Airport Rating *****
Reception of locals *****
Known as the Eternal City, the Capital of the World and the first ever large metropolis, Rome as a city is almost unparalleled in terms of its history and impact on the western world.
I decided to spend a few days discovering the history and story of the city with tips from locals born and raised in the city and found Rome to be one of my favourite cities that I have visited - both as a general traveller, and as a Sikh.
The Eternal City
According to the Romans, the city was founded in 753 BC by Romulus, who together with his twin brother Remus were raised by a she-wolf. According to legend, Romulus killed his brother after an argument and took his place as the first King of Rome, with the city named after him.
Although it's highly unlikely that this legend is true (evidence suggests the city may have been founded earlier as a conglomeration of closely located villages), it sums up the city beautifully - a city so old that it has given birth to so many stories and legends.
Every school in England teaches the history of the Roman Empire, its evolution from a small monarchy governing the city of Rome, to a Republic that slowly took over the Italian peninsula, to an Empire that ruled western Europe, northern Africa and the Middle East. During this period, the city acquired immense riches and knowledge from all corners of its Empire, and for half a millennia became the largest and (from a western perspective) most important city in the world.
Following the fall of the western Roman Empire, the city was sacked on several occasions, its population falling rapidly as the seat of government was moved to Constantinople and then Ravenna following the permanent split of the western and eastern empires. For the next 1,000 years, the city was ruled by northern Europeans, Lombards, Greeks (Byzantines) and finally the Bishop of Rome as the capital of the Papal States.
It wasn't until the 15th century that some measure of peace returned to Rome and the city was able to grow and prosper. The Popes looked to build Rome as a centre of art and culture and began a uniform reconstruction of the city which led to Rome taking the mantle of leading Renaissance city from Florence. This era coincided with some of Rome's best known landmarks that are still in use today.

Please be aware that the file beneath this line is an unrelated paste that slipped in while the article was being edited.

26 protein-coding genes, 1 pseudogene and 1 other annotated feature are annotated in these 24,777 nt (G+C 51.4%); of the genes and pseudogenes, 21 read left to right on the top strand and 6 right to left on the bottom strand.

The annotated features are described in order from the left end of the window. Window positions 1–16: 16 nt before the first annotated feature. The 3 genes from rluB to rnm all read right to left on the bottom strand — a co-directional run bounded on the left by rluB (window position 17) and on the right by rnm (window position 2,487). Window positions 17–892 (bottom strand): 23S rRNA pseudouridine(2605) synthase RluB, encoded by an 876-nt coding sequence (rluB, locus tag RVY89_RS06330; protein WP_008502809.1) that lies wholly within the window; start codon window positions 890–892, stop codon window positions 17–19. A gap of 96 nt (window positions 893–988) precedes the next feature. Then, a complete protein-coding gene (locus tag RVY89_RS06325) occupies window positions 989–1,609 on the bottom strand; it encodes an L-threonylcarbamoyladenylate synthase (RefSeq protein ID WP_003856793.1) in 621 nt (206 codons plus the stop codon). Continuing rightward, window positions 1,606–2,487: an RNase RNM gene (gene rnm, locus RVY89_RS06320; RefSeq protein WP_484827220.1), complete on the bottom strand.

Following the unification of Italy, Rome was designated the capital of Italy, although its position as capital of the Papal State meant that it was taken with a little force, and a lot of embarrassment, by the Italian revolutionaries from Pope Pius IX. The city escaped relatively unscathed from the Second World War, despite being a part of the losing Axis Powers and grew rapidly in the post war period.
Today the city is home to almost 3 million inhabitants, the most populated city in Italy and the third most visited city in the European Union.
I stayed near Piazza del Popolo at the northern end of the city. It was a great area to stay in as it is within walking distance of all the major Roman landmarks, and at £35 a night, the room that I was staying at Popolo Rooms and Suites was also priced competitively.
The Popolo Square is a very large space with an Egyptian Obelisk placed in the centre. The Romans took many artefacts from Egypt after conquering the country and there are a number of obelisks around the city. The square usually has a variety of entertainers with crowds of people around them as you find in most major cities, but close to the square is the Villa Borghese, a large park with landmarks and museums in the area. It's a really nice park, if a little empty and sparse in places, not as busy or big as Hyde Park in London or Central Park in New York. On the perimeter of the park, however, is Pincian Hill, which has a lookout point over Piazza del Popolo and with very good views over Rome.
I walked through this area a number of times, and the view is spectacular during both the day and in the evening, with the large number of domes dotted around the city all lit up.
Within the square is the Santa Maria in Popolo church, a place of worship that houses works by famous artists such as Raffael, Bramante and Caravaggio. I quite liked the small, intimate feel to the church, a big difference from some of the larger grander ones in the city.